5. Add the puree to the remaining 1 cup of grated beetroot and mix well until incorporated. Have  a taste and salt a bit more, if needed be. The mixture should be thick and easy enough to handle and shape into patties.

6. Divide the mixture into 6 equal portions. With your hands, form round patties that are about 8 centimeters in diameter and 1 centimeter thick. At this point, you can keep the burgers refrigerated for 2 to 3 days and cook them within that time.

7. Heat a large non-stick frying pan over medium heat, and add 3 tablespoons of olive oil. When the oil is hot, but not smoking, add the burgers. Pan-fry them for at least 6 minutes on each side, turning them only once.

8. Serve the burgers right after cooking with your favorite fixings. I’ve topped mine with chutney and lots of fresh parsley.

adapted from Lucid Food

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Smoked Tofu and Caramelized Onion Sandwich

Posted in sandwiches by veggies on the counter on August 11, 2010

This is one of my favorite sandwiches. It calls for only a few ingredients, but they work so well together that you don’t need anything else. A crispy baguette is filled with caramelized onion (whose sweet flavor is brightened by the addition of balsamic vinegar), slightly grilled smoked tofu and a few sprigs of thyme. That’s it. This is actually a very straight-forward recipe, and I bet that if you serve it to non-vegetarian friends, they will certainly enjoy it. The smoked tofu I used in here is quite mild, and I recommend you to use a mildish one too, as to complement perfectly the flavor of the caramelized onion. I feel that smoked tofu, once cooked (particularly grilled), looses quite a lot of its flavor and can also get a bit dryish, so the key in here is to grill it just long enough to heat it through.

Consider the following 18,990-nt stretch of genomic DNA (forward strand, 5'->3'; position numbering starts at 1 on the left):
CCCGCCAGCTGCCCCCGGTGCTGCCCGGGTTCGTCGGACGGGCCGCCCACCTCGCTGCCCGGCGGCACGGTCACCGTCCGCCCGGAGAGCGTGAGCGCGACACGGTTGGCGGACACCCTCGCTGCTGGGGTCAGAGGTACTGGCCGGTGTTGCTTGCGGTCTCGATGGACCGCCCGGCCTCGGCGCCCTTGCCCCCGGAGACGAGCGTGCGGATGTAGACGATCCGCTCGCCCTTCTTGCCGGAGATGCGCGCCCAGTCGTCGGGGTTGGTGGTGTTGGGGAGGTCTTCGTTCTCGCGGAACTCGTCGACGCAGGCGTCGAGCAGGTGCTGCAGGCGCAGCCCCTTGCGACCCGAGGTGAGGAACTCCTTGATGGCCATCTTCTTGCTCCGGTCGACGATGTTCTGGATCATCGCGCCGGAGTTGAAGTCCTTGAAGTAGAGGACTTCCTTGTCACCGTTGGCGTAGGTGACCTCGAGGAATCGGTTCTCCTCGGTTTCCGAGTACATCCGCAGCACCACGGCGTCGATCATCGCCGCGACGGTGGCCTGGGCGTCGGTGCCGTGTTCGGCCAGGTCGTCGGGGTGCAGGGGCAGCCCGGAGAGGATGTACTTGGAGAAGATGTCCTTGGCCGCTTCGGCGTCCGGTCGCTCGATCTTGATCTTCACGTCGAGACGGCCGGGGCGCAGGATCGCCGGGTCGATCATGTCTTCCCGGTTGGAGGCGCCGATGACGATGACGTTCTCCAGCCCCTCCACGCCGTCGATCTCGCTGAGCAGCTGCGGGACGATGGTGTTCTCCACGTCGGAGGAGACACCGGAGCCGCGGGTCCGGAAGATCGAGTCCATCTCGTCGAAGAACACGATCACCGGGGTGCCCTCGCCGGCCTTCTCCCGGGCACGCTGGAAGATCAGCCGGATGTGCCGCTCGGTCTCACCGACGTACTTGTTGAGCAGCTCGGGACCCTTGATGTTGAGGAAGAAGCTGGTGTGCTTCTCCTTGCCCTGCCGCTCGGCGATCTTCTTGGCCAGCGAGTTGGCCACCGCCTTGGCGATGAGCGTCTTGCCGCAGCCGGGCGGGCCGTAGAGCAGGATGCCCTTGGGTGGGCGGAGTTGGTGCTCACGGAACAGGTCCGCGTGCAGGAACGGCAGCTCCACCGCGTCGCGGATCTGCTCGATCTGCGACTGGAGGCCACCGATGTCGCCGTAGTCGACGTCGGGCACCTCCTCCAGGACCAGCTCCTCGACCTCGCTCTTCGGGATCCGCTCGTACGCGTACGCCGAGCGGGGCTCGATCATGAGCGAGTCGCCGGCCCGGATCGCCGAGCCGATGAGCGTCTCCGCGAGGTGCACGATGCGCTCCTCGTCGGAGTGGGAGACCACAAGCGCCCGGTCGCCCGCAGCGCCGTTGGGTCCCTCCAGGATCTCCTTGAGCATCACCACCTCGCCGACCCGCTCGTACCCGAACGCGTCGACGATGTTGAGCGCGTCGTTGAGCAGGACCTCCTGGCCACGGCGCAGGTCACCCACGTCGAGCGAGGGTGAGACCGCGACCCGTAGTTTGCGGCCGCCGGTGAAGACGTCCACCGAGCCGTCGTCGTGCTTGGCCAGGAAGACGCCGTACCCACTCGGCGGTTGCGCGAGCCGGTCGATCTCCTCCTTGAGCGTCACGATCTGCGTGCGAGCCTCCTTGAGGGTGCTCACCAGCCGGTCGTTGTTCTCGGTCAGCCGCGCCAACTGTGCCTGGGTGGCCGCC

Smoked Tofu and Caramelized Onion Sandwich

(for one sandwich)

1 medium size baguette

100 grams smoked tofu, cut into 0,5 cm thick slabs

1 large (200 grams) onion, peeled and sliced into thin rings or strips

1 tablespoon olive oil

1 tablepsoon balsamic vinegar

a pinch of salt

a few thyme sprigs, for garnish

1.  Heat the olive oil in a large skillet on medium heat. Add the onion rings and a pinch of salt and cook for 10/15 minutes, or until the onion has soften and browned a bit.

2. When the onion has browned, lower the heat to the minimum and add the balsamic vinegar. Stir and cook uncovered for additional 3 minutes, or until the liquid has reduced a bit and the onion is deeply caramelized.

3.  At the same time the onion is cooking, heat a grilling pan over medium-high heat, add the tofu slabs, and cook for 4 to 5 minutes on each side. When  done, transfer the tofu to a plate, but do not turn off the heat yet.

4. Cut the baguette in half lengthwise. Place the halves, cut side down, in the same grilling pan in which the tofu has cooked, and toast for 4 minutes, or until they’re golden brown and crisp around the edges.

5. Transfer the baguette slices to a plate and spread the cooked onion over one of the slices, followed by the tofu slabs, 2 or 3 sprigs of thyme, and the remaining slice. Serve immediately.